• One resident said “this is not a very good hospital, I’ve been here six months and i haven’t seen a doctor!” this shows her association with the home is a hospital.

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Communical corridor looking like a hospital

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In a personal Apartment

  • There 12 staff working during the day for 43 residents, only 2 at night
  • The staff never give up hope,they try to give the residents their individuality back.
  • They focus on their needs, gain their trust, and make sure they know its their home
  • Everyone’s rooms are very different, it is very important for people with dementia that they recognize it to be their own ‘home’
  • They have an old computer in the home at the moment that a few of the elderly use to play solitaire on it, they like it because it is similar to them but just in a new context. they know what to expect.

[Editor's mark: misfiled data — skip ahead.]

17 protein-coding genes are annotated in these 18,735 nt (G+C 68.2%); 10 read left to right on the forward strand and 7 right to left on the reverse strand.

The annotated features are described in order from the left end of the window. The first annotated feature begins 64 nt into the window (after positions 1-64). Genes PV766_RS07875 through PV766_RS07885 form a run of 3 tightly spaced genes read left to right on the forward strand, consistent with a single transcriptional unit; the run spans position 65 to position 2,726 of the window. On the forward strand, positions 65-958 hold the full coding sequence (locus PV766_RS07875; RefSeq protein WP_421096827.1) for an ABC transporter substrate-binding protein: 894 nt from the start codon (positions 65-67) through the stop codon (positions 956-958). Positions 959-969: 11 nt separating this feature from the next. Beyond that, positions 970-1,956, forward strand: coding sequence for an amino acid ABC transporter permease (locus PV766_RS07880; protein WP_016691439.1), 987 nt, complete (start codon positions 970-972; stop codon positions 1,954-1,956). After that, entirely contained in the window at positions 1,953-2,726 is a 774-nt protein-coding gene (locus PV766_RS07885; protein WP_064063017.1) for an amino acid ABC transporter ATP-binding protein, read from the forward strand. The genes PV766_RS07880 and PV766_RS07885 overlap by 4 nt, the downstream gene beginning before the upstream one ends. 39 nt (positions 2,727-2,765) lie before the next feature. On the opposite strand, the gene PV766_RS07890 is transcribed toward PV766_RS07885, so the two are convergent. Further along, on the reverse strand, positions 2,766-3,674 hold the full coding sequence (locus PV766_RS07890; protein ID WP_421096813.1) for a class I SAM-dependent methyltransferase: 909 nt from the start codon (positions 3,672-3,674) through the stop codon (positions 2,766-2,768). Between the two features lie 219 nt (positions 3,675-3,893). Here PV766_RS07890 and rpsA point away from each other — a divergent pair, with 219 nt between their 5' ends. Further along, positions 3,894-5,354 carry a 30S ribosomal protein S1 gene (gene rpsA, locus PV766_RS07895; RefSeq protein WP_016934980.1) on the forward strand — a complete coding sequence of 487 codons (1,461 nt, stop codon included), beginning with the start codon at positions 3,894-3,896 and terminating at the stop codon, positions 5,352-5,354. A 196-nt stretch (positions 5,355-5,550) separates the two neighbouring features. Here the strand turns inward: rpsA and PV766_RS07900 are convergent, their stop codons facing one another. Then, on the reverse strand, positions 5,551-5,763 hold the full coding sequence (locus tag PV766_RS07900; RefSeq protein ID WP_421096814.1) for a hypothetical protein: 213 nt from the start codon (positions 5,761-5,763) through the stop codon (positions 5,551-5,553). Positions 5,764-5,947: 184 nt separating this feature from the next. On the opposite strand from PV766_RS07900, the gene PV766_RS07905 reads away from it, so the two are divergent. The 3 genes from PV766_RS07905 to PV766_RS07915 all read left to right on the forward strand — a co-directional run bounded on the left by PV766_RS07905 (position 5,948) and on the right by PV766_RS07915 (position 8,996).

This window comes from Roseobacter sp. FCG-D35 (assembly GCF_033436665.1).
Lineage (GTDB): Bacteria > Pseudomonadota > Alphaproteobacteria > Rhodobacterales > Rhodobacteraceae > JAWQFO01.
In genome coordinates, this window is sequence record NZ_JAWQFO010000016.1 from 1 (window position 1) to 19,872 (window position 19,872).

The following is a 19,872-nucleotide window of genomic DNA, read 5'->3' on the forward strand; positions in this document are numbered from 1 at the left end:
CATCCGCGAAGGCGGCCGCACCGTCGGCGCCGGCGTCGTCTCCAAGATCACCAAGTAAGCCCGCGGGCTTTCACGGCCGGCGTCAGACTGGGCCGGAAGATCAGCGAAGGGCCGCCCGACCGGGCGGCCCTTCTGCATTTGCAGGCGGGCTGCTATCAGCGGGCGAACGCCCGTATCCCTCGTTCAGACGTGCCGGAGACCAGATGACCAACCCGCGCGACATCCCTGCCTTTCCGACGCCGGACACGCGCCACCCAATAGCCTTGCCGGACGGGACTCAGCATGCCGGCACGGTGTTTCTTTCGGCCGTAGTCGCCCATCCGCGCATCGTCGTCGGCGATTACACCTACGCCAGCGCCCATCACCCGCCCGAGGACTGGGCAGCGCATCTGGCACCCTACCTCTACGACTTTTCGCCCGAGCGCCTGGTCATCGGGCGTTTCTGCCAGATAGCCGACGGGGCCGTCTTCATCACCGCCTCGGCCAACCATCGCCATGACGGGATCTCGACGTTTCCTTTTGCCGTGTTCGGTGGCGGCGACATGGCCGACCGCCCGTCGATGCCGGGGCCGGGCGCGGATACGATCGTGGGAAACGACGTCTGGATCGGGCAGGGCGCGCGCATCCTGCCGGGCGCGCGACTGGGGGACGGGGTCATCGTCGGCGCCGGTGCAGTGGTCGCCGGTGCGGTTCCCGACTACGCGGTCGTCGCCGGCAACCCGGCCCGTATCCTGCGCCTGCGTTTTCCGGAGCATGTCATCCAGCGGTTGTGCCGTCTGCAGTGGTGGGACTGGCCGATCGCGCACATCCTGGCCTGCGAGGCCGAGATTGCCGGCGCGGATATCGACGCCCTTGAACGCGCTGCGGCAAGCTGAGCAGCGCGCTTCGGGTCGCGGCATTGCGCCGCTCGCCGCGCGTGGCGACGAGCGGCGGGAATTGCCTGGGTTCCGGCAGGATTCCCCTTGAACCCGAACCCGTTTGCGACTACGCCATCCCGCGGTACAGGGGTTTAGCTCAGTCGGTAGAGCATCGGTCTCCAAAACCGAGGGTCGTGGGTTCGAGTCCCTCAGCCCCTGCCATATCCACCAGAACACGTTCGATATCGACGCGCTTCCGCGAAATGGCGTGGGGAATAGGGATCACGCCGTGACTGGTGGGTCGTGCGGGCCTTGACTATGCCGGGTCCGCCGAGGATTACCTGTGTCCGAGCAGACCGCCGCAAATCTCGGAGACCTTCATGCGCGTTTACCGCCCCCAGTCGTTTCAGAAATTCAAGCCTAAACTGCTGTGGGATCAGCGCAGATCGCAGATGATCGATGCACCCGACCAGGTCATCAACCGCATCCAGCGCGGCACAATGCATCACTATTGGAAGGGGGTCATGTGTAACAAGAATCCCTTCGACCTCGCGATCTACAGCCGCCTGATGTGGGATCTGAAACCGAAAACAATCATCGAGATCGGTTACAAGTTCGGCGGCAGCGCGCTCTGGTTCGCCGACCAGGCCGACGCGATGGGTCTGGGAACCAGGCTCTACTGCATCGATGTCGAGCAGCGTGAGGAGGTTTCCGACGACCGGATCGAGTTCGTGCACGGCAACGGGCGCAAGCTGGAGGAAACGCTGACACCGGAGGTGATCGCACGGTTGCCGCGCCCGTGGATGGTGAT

• A lot of the residents have a heard of a computer, but they don’t know what it can do, but they are intrigued.

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One of the residents looking at her photo’s on an iphone

  • Some of them are scared of using technology in case they do something wrong or embarrass themselves
  • The word media put a barrier between them, they don’t understand the ‘jargon’
  • The residents communicate with friends and family through the phone but are often limited because they need help from the staff
  • the residents are not all friends but they do take care of each other and know of each others needs, they build up their own social structures
  • When talking about bonds between the staff and residents,and when people die:

“sometime i want to cry, sometimes it’s a relief because i know the pain they have been through”

“some people do get a bigger part of your heart, its supposed to be professional, but you do get attached to people’

“It’s a professional job, they are not your family, but you still want to keep a family vibe”

After completing our insights we went on to analyze them to come up with need statements-see next post.